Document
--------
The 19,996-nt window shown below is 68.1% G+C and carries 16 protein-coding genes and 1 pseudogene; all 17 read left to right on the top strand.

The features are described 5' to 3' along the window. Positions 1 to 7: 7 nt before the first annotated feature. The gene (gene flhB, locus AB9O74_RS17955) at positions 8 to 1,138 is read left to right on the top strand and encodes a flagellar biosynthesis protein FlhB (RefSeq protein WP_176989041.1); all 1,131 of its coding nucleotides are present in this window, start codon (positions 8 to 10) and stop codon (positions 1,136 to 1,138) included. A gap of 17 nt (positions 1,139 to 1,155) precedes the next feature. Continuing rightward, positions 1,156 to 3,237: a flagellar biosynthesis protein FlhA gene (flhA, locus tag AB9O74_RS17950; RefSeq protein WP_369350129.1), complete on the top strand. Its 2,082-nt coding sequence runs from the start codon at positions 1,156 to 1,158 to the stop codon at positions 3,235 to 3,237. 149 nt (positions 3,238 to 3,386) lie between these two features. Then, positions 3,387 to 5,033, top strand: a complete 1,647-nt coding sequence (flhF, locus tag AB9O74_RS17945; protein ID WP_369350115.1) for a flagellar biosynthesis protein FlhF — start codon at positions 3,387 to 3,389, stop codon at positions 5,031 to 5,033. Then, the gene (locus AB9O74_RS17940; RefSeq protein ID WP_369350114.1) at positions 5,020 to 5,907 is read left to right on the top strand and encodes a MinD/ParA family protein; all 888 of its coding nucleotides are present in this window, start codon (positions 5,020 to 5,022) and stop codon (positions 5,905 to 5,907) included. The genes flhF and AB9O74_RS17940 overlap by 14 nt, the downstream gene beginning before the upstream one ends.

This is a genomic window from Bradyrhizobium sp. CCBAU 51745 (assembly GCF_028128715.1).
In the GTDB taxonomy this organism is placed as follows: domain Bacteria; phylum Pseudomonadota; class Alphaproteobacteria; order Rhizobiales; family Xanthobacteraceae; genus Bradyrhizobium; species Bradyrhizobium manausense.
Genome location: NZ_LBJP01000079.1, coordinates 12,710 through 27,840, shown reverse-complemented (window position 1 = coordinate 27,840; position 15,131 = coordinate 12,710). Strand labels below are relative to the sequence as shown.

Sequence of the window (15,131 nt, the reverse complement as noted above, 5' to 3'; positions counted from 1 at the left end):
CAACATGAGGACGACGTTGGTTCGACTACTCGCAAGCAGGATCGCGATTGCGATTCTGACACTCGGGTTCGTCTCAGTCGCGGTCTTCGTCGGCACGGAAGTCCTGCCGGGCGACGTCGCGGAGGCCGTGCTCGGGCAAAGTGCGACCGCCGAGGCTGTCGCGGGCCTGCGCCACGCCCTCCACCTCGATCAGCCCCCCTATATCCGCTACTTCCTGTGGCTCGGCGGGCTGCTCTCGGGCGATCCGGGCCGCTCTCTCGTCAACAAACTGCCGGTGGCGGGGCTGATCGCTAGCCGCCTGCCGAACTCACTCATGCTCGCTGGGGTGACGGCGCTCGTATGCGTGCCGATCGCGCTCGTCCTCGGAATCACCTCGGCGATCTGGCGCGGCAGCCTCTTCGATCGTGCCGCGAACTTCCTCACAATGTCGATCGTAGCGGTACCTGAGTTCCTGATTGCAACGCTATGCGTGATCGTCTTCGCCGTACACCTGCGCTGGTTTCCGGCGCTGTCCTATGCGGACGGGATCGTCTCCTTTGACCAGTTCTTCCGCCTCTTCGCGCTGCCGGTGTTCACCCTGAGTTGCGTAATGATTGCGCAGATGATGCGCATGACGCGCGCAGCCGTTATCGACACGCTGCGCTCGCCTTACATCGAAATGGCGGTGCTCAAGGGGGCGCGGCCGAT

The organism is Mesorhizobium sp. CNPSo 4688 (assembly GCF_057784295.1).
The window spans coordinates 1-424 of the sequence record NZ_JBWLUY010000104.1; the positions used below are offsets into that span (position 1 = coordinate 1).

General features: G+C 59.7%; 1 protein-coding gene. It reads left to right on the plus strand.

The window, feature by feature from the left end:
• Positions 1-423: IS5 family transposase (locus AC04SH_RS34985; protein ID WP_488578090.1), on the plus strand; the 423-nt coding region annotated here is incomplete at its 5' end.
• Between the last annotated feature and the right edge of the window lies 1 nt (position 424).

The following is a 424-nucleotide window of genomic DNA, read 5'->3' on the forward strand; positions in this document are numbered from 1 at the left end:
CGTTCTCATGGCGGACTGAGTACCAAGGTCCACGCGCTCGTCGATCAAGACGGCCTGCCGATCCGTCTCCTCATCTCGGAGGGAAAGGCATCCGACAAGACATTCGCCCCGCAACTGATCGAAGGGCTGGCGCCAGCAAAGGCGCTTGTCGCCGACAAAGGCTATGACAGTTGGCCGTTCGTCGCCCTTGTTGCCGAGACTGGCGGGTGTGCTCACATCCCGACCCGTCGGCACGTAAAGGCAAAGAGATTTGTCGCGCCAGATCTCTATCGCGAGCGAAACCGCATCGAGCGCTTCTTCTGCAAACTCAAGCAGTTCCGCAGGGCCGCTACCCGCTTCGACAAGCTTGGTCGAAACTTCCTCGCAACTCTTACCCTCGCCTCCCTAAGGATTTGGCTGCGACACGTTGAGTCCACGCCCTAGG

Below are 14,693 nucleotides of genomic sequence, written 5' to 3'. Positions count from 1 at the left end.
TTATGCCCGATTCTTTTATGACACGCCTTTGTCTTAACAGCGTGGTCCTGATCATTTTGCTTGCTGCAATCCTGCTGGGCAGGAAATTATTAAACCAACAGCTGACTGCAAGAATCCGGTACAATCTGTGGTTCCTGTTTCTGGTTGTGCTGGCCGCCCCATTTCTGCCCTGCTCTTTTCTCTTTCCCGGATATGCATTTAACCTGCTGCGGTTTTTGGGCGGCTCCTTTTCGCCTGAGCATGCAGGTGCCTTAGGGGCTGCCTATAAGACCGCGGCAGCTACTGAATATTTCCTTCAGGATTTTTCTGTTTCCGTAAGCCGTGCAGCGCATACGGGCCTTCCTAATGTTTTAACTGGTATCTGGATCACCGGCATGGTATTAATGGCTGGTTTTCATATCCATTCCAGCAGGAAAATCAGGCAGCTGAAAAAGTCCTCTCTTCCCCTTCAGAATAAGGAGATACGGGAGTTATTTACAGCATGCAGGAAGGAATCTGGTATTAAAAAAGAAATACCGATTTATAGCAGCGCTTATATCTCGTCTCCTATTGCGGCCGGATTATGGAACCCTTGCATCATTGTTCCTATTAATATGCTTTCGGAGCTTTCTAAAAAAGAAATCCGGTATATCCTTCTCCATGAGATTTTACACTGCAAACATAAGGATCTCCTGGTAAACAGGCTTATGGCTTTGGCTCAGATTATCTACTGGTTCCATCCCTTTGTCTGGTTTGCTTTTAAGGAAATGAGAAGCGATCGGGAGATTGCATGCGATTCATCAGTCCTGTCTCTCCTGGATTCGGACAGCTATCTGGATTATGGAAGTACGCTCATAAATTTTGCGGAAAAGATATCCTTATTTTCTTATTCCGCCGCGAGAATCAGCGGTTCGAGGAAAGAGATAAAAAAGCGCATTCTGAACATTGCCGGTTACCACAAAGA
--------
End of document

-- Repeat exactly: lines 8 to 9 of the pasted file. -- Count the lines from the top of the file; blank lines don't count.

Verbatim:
The organism is Mesorhizobium sp. CNPSo 4688 (assembly GCF_057784295.1).
The window spans coordinates 1-424 of the sequence record NZ_JBWLUY010000104.1; the positions used below are offsets into that span (position 1 = coordinate 1).